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jgib01

smoke/CO detectors?

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Any electrician types out there that are expert in these things?  Got a replacement alarm on one of our detectors last night, and see that the builders ones installed in our house are all marked for 2017 replacement.  So, I opened a Pandora's box this morning and started some research for new ones.  Turns out the standard ionization-type detectors in most houses are a little questionable in terms of their effectiveness against some types of fires... who knew??  That sent me on the path of looking at dual-sensor detectors, with CO detector built in... there's just not a lot out there that I could find that fits the bill.  I was leaning heavily toward the Nest Protect, until I read that some inspectors are not passing them (mainly Ontario anecdotes) because they are not interconnected by hardwire (120v Nest versions are two wire, and rely on network for interconnect) 

So ideally,  I think I would like a dual sensor, 3 wire, with CO detector.  Smart features are optional. Failing that, can anyone confirm if the Nests pass inspections in AB?   

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No expert or an electrician but CO is heavier then air and should be mounted separately lower down ( or in a basement) from what I was told. 

 

 

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I’m in the process of replacing our smoke detectors. The current ones are the wired interconnected ionization type. The replacements I’ve ordered are the dual sensor type with battery backup (Kidde model PI2010CA, $45.99 at Rona) so a bit of an upgrade. My CO detectors are the wall plug in type, so they are closer to floor level. I agree with Uber.

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2 hours ago, ÜberFly said:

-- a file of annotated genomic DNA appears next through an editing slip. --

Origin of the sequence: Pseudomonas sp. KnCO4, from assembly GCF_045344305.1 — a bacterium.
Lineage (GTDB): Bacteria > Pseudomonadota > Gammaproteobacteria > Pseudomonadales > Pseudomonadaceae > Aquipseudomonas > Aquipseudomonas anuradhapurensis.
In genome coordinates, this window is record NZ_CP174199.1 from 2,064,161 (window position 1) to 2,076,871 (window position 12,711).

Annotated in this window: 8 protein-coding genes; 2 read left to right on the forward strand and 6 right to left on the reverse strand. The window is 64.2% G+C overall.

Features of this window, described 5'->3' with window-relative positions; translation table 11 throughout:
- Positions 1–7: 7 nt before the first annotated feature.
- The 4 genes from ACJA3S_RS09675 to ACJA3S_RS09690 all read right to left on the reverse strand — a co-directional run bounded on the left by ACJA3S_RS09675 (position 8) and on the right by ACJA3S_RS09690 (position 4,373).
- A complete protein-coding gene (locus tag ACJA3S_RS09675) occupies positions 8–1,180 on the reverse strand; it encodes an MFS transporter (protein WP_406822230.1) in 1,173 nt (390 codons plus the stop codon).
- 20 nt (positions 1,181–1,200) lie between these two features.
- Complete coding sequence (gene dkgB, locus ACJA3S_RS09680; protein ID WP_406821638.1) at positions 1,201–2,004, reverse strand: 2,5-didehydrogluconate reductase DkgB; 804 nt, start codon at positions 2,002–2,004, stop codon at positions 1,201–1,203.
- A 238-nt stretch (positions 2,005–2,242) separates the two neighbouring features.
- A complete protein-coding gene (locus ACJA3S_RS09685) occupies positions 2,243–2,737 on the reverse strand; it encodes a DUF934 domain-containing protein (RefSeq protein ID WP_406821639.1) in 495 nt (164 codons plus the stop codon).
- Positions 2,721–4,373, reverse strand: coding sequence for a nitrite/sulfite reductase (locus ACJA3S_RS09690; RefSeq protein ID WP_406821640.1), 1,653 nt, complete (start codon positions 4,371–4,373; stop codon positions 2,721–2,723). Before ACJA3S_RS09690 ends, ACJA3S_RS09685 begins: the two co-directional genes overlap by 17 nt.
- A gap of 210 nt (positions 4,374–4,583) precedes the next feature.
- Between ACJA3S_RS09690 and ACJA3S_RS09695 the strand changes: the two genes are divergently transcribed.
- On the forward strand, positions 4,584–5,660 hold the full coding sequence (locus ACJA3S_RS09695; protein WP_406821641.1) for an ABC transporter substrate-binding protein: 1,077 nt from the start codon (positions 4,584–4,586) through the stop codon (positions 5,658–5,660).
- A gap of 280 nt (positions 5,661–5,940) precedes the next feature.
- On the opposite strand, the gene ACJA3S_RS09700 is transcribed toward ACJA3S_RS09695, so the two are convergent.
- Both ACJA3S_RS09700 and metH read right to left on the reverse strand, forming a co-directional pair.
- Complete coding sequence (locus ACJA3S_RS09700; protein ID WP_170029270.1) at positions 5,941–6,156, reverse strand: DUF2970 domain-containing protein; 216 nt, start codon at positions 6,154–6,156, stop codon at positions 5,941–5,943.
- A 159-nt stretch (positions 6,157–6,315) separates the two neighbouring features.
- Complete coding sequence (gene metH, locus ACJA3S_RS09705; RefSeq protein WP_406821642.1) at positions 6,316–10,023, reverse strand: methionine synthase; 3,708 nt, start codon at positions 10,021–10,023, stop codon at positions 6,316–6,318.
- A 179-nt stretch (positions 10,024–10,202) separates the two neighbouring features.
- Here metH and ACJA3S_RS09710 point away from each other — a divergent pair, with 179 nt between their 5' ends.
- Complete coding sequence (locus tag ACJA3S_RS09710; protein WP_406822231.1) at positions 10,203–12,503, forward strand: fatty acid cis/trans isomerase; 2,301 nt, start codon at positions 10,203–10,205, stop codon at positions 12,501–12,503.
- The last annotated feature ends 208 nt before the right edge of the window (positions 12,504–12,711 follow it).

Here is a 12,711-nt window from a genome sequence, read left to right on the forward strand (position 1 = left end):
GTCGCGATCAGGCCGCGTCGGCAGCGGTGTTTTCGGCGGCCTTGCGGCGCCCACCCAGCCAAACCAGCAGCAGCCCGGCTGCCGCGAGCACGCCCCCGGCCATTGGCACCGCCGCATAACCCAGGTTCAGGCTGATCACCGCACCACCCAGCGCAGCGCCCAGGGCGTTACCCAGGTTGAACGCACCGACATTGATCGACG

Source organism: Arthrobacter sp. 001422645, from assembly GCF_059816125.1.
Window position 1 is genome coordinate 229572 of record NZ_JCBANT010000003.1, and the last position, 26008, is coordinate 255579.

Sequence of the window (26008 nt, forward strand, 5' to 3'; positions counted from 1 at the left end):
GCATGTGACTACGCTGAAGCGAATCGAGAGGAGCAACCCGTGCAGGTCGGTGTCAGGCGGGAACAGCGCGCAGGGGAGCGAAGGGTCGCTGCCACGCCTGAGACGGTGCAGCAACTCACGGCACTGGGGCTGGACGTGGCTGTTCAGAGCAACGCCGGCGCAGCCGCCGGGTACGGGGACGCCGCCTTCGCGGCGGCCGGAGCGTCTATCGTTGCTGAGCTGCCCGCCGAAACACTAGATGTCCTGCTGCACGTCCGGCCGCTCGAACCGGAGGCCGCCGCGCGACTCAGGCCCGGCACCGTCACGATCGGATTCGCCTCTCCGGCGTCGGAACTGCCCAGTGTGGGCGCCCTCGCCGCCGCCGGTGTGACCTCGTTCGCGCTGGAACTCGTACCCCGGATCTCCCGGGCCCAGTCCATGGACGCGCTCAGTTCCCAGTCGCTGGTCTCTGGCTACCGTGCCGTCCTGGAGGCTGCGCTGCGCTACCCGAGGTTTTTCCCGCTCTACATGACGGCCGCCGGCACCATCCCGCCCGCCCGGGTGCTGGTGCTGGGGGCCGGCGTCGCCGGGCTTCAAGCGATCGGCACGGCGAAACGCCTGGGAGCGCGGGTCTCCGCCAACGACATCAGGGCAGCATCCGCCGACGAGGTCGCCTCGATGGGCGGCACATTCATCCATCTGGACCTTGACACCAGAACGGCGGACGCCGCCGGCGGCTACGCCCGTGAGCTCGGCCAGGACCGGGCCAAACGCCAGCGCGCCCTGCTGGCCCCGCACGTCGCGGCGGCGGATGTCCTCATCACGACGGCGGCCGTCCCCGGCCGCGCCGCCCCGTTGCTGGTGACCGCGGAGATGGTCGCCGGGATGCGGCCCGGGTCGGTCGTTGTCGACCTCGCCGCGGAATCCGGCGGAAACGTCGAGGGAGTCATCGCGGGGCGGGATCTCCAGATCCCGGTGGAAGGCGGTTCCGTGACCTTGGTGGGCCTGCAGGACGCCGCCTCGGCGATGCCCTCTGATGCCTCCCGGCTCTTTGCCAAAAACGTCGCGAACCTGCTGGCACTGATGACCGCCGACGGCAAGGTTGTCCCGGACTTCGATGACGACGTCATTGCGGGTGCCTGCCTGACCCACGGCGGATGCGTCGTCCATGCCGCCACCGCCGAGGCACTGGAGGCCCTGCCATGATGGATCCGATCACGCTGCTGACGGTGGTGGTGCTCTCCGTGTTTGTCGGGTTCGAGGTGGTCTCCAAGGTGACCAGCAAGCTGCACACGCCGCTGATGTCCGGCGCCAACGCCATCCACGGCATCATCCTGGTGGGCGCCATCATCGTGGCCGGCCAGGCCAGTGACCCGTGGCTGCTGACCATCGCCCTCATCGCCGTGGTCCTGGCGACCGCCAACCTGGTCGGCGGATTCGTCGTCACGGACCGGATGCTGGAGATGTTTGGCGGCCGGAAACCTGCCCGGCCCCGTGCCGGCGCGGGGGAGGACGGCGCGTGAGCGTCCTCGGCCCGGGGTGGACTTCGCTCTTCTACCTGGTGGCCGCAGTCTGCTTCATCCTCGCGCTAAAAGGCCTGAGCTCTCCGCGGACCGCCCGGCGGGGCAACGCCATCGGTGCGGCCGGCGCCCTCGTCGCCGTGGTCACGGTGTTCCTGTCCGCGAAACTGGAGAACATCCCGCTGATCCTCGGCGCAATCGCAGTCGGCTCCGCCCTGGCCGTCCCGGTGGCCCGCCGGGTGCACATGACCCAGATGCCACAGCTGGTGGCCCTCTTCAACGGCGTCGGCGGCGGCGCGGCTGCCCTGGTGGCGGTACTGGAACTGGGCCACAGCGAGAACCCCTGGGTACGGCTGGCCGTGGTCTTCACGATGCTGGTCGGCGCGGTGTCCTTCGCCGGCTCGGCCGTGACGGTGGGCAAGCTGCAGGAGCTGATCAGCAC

No expert or an electrician but CO is heavier then air and should be mounted separately lower down ( or in a basement) from what I was told. 

 

 

I always thought that too, but came across this in my interweb travels today.  I was compelled to dig a little more, and next found a website that referenced this article; in a test they placed detectors at 3 different heights in a sealed chamber, and each performed equally as well. Conversely I've also read today that 5 feet is the best height, and that there is potential they won't perform as well when on a ceiling if there is an expanse of heated air up there preventing the CO from reaching the detector.   All a little confusing for the consumer with an inclination for proverbial salt grains

1 hour ago, TerryH said:

I’m in the process of replacing our smoke detectors. The current ones are the wired interconnected ionization type. The replacements I’ve ordered are the dual sensor type with battery backup (Kidde model PI2010CA, $45.99 at Rona) so a bit of an upgrade. My CO detectors are the wall plug in type, so they are closer to floor level. I agree with Uber.

Those look great on the dual sensor front, but not sure I'm inclined (based on my comments above) to do separate CO detectors.  I like the permanent (lithium) battery ones as well, but not a dealbreaker one way or the other. My understanding of Alberta code is that CO detectors are to be installed in or within 5m of each bedroom, and must be interconnected.  So in my case to stick to code the house was built to, I need at least 2 of them, one on upper floor and one in the basement; not sure how I would interconnect stand alone ones.

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If you google— standata wireless smoke alarms— and pick the municipal affairs link it will give you everything you need to know. 

Cheers

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23 hours ago, Otiswag1 said:

If you google— standata wireless smoke alarms— and pick the municipal affairs link it will give you everything you need to know. 14-BCV-010-InterconnectedSmokeAlarms.pdf

Cheers

Based on this, I went ahead and ordered the Nests.  The wired ones are hard to come by locally, so just got them from Best Buy online.

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